Burns drinks too deeply from the cup of “hate the war, not the warrior.” Deaths were committed because of a policy that demanded body counts—the number of “enemy” killed—as the borderless war’s only metric of accomplishment. As Turse writes and Burns omits, “U.S. commanders wasted ammunition like millionaires and hoarded American lives like misers, and often treated Vietnamese lives as if they were worth nothing at all.” In 2017 America, where the military is fetishized, personal responsibility is lost.
Burns indeed lets all of us off too easy: Us, the American people, the voters, the spectators, the ones who bought the epic story that Vietnam was a struggle between two great forces for the soul of civilization, Communism versus Freedom. The American people in 1962 (or 1965 or 1968 or 1945 or 1954) were not yet cynical. They were easily convinced that what was little more than a continuation of colonialism was instead a firewall of the Cold War. We had come out of WWII winners, with anything that would have made that less than the Good War hidden for another couple of generations. Vietnam was then our bad childhood, and should have left us with no such excuse for Iraq, Afghanistan, Syria, Yemen, Libya, etc.
Burns lets us off too easy because he does not demand we not let it happen again, and that is his sin: omission.
“With knowledge comes healing,” the filmmaker told Vanity Fair about his goal. But that is not the film he made.
We should know better but we were the ones who bought the epic story that Iraq, et al, like Vietnam, was a struggle between two greats forces for the soul of civilization, Terrorism versus Freedom—feel free to substitute in Islam and Christianity. We had to fight them over there (the beach at Danang instead of the beach at San Diego), or we’d fight them over here, the smoking gun a mushroom cloud over Cincinnati. We let Kennedy and Johnson and Nixon lie to us about the war, then let five successive modern presidents, including a Nobel Peace Prize winner (Kissinger also won the Peace Prize for ending the war he first helped prolong) lie to us about Iraq in a spin of our illusion of invincibility and moral rightness.
Burns tips his hand in the first minutes of his series when the narrator intones the war was “begun in good faith.” Who could have known Vietnam was a war for independence, not a civil war as sold to the American people? That Pakistan supported the Taliban with U.S. aid money? That there weren’t any WMDs in Iraq? Burns doesn’t tell us that Vietnam was not an exception, it was a template.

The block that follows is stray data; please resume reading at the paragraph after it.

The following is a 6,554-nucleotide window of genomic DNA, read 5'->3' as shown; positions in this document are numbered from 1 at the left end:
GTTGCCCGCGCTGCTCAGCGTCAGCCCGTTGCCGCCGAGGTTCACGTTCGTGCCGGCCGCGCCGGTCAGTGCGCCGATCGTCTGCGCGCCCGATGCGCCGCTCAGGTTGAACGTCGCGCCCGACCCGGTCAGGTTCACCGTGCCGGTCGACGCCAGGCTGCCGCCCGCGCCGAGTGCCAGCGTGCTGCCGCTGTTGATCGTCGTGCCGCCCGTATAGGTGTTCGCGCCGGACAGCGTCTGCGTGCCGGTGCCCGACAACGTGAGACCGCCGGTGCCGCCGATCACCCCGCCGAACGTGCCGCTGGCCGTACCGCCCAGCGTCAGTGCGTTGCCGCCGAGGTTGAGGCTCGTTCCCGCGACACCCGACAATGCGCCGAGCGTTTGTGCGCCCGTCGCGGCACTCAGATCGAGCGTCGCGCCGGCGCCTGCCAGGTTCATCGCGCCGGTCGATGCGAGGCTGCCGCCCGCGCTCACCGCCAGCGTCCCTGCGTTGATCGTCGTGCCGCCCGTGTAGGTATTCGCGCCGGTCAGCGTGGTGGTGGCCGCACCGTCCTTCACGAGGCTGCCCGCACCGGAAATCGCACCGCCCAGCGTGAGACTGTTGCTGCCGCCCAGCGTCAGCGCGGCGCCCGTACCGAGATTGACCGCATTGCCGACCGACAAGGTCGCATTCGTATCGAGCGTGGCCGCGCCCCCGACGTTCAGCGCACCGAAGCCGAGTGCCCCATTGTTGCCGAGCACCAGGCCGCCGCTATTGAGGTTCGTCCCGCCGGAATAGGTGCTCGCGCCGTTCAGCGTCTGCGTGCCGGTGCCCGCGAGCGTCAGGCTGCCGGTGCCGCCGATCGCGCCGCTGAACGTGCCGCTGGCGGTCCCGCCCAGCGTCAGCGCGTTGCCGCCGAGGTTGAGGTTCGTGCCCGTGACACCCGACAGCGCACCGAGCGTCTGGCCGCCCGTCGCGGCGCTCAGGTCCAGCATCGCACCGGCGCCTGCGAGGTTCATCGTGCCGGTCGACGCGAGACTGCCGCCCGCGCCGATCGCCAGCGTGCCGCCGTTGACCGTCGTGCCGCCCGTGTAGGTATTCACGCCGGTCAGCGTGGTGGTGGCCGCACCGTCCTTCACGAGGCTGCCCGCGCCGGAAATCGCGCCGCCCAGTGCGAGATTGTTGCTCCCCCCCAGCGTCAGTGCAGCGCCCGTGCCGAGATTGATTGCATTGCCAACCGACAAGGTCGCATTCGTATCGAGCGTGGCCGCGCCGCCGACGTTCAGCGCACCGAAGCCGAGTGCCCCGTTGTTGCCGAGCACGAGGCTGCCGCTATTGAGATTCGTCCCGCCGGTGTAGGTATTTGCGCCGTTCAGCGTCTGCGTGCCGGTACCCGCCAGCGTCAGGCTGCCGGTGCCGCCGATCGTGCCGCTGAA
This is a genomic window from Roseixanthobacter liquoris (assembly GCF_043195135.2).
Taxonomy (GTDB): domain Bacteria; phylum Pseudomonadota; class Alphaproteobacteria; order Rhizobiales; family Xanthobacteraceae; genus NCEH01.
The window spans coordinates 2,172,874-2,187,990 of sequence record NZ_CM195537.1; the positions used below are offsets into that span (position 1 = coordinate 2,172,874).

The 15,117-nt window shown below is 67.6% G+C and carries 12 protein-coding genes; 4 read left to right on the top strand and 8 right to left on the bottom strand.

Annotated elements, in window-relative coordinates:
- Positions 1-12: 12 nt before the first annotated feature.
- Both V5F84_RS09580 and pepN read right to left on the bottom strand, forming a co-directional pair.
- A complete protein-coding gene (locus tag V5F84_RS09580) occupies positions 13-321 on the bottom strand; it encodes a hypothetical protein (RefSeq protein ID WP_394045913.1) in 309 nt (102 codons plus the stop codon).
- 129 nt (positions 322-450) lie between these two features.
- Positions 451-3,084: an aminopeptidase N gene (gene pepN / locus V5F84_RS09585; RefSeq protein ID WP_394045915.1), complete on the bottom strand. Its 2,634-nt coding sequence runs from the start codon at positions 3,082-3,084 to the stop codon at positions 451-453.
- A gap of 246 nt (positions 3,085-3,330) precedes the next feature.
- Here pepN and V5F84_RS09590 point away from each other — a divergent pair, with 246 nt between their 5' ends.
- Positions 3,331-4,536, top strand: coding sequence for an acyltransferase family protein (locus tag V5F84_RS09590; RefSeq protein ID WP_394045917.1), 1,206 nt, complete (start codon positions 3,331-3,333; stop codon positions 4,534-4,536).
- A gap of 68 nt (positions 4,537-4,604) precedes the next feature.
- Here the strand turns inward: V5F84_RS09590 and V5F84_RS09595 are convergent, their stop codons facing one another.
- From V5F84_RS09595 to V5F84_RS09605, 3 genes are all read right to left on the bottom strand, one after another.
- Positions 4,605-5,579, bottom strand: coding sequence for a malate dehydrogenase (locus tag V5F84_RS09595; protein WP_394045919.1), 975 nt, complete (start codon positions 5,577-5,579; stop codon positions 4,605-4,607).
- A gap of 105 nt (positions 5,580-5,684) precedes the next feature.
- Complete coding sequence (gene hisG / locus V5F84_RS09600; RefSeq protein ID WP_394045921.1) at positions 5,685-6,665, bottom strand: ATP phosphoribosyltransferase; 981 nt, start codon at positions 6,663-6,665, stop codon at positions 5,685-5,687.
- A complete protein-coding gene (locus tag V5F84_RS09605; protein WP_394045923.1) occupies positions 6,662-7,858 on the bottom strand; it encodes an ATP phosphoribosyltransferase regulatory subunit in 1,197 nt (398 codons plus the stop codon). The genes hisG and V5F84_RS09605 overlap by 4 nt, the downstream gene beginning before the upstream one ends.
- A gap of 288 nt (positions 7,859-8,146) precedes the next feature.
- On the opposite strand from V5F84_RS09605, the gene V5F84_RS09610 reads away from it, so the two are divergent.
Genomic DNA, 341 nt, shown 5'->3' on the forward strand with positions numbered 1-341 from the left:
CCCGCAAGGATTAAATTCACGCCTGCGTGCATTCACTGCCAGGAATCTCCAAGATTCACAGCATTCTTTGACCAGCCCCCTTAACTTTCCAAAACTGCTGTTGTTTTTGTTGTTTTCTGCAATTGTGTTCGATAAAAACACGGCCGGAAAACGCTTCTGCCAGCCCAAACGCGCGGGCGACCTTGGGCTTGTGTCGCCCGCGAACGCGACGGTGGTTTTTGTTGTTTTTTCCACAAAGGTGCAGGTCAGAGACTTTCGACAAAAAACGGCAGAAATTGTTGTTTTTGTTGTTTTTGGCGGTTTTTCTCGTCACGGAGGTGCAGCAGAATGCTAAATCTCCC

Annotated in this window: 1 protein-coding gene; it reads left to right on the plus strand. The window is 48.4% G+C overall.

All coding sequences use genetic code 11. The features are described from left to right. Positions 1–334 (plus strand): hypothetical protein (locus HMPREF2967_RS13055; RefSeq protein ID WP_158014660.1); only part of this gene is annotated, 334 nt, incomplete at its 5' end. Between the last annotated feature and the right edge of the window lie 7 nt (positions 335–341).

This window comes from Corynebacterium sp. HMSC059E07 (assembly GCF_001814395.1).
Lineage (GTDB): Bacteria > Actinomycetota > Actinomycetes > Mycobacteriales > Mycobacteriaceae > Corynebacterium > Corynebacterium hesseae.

Burns tried to be all things to all people, while failing at the most important task, making history valuable to the present. He does not seem in search of lessons, only in creating a catalog of Vietnam stuff and leaving it on the table for us to poke at, like historical amuse bouche. By eschewing experts from his interviews to focus on “real people” and their anecdotes, Burns by default puts himself into the expert role. He then chooses not to responsibly occupy it.
There is no reckoning in The Vietnam War, and it is doubtful there ever will be. You can’t close the book on Vietnam if you want to keep it open for Syria, or Iran, or wherever America makes war on an industrial scale against nations far less advanced, and commits torture, assassinations, and mass killings all the while trying to hide its dirty hands from the American public with the media’s financially-comfortable cooperation.
Each of these wars is not the equivalent of stepping on a Lego in a darkened bedroom. It’s the same story, the same war. It has the same ending. It serves the same purpose. It’s Vietnam. We just slog through 18 hours of Vietnam documentary because it lasts 18 hours. After the 25th similar shot of helicopters landing, you may not even be sure why you’re still watching. You want to finish Burns’ documentary with the feeling the American people will rise up and shout “we won’t be fooled again,” but instead shut off the TV knowing we have, and will.
Peter Van Buren, a 24-year State Department veteran, is the author of We Meant Well: How I Helped Lose the Battle for the Hearts and Minds of the Iraqi People and Hooper’s War: A Novel of WWII Japan. Views expressed here do not represent those of the Department of State. Follow Peter on Twitter: @WeMeantWell